Archaeologists have unearthed the remains of two Viking dwellings, which appear to date back to the 800s and 860s in eastern Iceland, near the city of Sturrfjurur. The discovery suggests that the island may have been inhabited earlier than thought.
Located in the middle of the North Atlantic, more than a thousand kilometres from Norway and Scotland, Iceland is a very isolated territory. And it took hundreds of years before its existence was brought to light. According to Icelandic literature, and in particular the Landnamabik, “the book of colonization”, it was not until the middle of the 9th century that the Scandinavians discovered the island and they did not immediately colonize it.
The texts state that it was a Viking expelled from Norway, Ing-lfr Arnarson, who settled there permanently in 874, laying the foundations for what would later become the capital of the country, Reykjavik. This version of Icelandic history has been widely accepted for centuries, but more and more archaeological finds seem to call it into question.
The latest was carried out on the site of The village of St. Varjofjarur in the east of the country. In excavating, archaeologists have unearthed the ruins of two houses that are believed to date back to the 800s and 860s. They thus suggest that Iceland would have been inhabited earlier than thought. At least long before Arnarson settled there permanently.
One of the largest and richest houses
It was in 2007 that archaeologist Bjarni Einarsson discovered the ruins of the first dwelling. Excavations began in 2015, revealing a site as rich as it is intriguing. They found that the structure corresponds to that of a longhouse, a long and narrow dwelling, covered with thatch, straw or grass, once used by the Vikings.
At a length of 31.4 metres, the house is one of the largest exhumed in Iceland. And its ruins were not empty. In addition to the structure, archaeologists have unearthed about 100 pearls and nearly thirty silver objects, including Roman coins. This rich content, as well as the size of the dwelling, suggest that the premises did not house anyone.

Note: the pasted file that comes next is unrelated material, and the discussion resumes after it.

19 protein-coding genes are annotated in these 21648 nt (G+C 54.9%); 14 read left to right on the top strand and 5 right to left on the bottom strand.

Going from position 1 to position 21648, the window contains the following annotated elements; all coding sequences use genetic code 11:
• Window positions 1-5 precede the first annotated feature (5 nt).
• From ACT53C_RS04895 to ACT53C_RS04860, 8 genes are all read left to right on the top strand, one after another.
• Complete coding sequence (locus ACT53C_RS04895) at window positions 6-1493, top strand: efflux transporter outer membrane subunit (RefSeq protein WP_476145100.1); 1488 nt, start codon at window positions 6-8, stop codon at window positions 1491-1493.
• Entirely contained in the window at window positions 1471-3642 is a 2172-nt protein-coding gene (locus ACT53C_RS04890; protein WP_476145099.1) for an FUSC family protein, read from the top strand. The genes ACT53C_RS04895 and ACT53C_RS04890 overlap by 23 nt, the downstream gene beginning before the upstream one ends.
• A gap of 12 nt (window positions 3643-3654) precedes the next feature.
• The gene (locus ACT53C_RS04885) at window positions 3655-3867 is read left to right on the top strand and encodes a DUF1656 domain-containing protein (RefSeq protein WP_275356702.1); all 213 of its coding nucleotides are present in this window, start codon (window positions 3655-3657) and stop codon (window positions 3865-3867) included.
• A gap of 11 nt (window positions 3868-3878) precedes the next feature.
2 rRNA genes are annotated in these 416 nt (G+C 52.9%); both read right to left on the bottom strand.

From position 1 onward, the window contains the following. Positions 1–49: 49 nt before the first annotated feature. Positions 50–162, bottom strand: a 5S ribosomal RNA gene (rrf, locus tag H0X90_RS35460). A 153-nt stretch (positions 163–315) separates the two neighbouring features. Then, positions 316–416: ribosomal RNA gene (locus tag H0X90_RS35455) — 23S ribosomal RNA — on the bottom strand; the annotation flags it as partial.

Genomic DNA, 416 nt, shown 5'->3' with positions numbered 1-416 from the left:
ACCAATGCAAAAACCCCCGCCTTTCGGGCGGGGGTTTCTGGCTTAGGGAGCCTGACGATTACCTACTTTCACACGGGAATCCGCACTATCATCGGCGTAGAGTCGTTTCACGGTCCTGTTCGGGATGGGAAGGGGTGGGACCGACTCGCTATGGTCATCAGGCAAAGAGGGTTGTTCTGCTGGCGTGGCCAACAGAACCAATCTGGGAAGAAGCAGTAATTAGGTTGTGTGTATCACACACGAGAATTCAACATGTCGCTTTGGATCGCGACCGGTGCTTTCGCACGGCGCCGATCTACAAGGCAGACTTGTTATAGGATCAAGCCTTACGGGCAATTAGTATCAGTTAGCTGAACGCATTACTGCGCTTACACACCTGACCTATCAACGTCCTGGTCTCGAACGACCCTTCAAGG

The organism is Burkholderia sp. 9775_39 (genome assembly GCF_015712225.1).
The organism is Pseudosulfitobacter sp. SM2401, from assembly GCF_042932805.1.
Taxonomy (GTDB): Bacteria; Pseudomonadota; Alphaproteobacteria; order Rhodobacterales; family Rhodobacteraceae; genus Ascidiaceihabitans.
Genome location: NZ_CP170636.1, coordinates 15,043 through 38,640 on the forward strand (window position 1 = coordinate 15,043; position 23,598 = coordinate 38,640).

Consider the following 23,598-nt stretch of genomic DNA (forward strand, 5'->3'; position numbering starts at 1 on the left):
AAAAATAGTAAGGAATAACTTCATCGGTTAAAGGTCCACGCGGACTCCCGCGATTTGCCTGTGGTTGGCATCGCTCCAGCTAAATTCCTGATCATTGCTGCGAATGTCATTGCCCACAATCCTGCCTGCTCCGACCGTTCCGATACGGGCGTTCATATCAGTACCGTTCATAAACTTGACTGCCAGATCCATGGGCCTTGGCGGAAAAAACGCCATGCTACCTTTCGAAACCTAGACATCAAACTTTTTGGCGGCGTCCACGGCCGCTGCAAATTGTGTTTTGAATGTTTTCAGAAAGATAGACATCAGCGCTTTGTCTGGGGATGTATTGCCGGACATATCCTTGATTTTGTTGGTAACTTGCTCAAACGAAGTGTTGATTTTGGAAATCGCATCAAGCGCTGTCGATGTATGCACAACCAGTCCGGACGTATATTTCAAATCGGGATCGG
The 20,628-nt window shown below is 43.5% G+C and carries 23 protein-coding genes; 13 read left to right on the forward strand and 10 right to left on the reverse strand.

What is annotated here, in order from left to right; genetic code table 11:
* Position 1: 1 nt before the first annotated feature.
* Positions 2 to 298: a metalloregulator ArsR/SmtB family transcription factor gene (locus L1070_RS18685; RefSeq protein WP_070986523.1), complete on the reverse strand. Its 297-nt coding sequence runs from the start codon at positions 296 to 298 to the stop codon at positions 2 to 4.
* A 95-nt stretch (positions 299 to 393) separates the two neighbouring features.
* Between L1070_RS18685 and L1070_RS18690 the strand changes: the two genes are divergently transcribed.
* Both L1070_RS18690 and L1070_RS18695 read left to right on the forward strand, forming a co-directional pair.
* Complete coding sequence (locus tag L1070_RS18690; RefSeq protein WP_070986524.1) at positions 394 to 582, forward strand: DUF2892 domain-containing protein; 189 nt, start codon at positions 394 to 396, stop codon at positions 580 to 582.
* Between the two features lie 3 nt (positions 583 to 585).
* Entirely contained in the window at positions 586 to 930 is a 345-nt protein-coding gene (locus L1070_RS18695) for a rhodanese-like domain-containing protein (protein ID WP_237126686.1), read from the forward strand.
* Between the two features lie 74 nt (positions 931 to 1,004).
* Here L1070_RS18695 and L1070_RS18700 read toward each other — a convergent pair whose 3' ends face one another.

Bjarni Einarsson and his colleagues believe they belonged to a wealthy farmer. In Scandinavia, only the chiefs’ farms had houses more than 28 metres long. It is also the richest house excavated in Iceland,” explained the specialist for Iceland Review. According to the analyses carried out, its construction is estimated around the 860s-870s.
Built on the ruins of another
As the excavations continued, the discovery became even more interesting. Beneath the ruins of the longhouse, the remains of a second, older longhouse have surfaced. “We do not yet have a complete picture of it as we have to complete the excavations of the newer farm before we explore the older structure,” admitted Bjarni Einarsson.
Early observations indicate, however, that this dwelling was even larger than the other, at least 40 metres long. It would also be much older. Radiocarbon dating analyses suggest a construction in the 1980s, well before the estimated colonization of Iceland.
“This is one of the oldest structures we have excavated in Iceland,” commented the archaeologist. “My theory is that this older longhouse served as a seasonal hunting camp, operated by a Norwegian chief who was making incursions into Iceland to collect valuable goods and bring them back across the ocean to Norway.”
Similar discoveries have been made in other Icelandic regions, supporting the theory that seasonal camps may have existed in other places. And they would have played a crucial role in colonizing the territory. It was a classic pattern of colonization of the Atlantic Islands. First we had seasonal camps, then the permanent settlement followed,” he told LiveScience.
Explore before you settle down
This scenario is confirmed by Helgi Skili Kjartansson, professor of history at the University of Iceland interviewed by Iceland Review. “Any permanent installation would have required prior exploration with considerable risk and cost, followed by an existence largely based on hunting and gathering before livestock multiplied,” he said.
According to the specialist, the Scandinavians may have financed their explorations by collecting and exporting the resources present on the island, including products from animals such as walrus ivory, which was highly prized in Europe at the time. A recent study has also revealed the existence of an Icelandic subspecies of walrus that disappeared shortly after colonization 1,100 years ago.
The discoveries made in St. Also suggest that, contrary to the literature and the Icelandic sagas, the first inhabitants of the territory were probably mere workers and hunters and not great chiefs who would have arrived later “after a society has emerged”, according to Helgi Skali. And these early inhabitants were probably of various origins.
In addition to the houses and silver artifacts, the excavations of St. Were able to exhume a large number of stone tools. Tools similar to those used by the Sami, a nomadic people who lived alongside the Vikings in northern Scandinavia at the time. It is therefore not out of the question that some participated in the exploration of Iceland as early as the 9th century.
These observations seem to be a good shake-up of what was previously thought to be known about Iceland’s early history, although the excavations are far from over and the exact scenario remains unclear. “The Landnamabik erects the barrier to the year 874. Historians have been hesitant and feared to see beyond. I prefer to think of the question of colonization as an open book,” said Bjarni Einarsson.
“The excavations of St. And various other sites in Iceland provide clear evidence of a human presence in Iceland decades before Ingelfur settled in Reykjavik,” he concluded.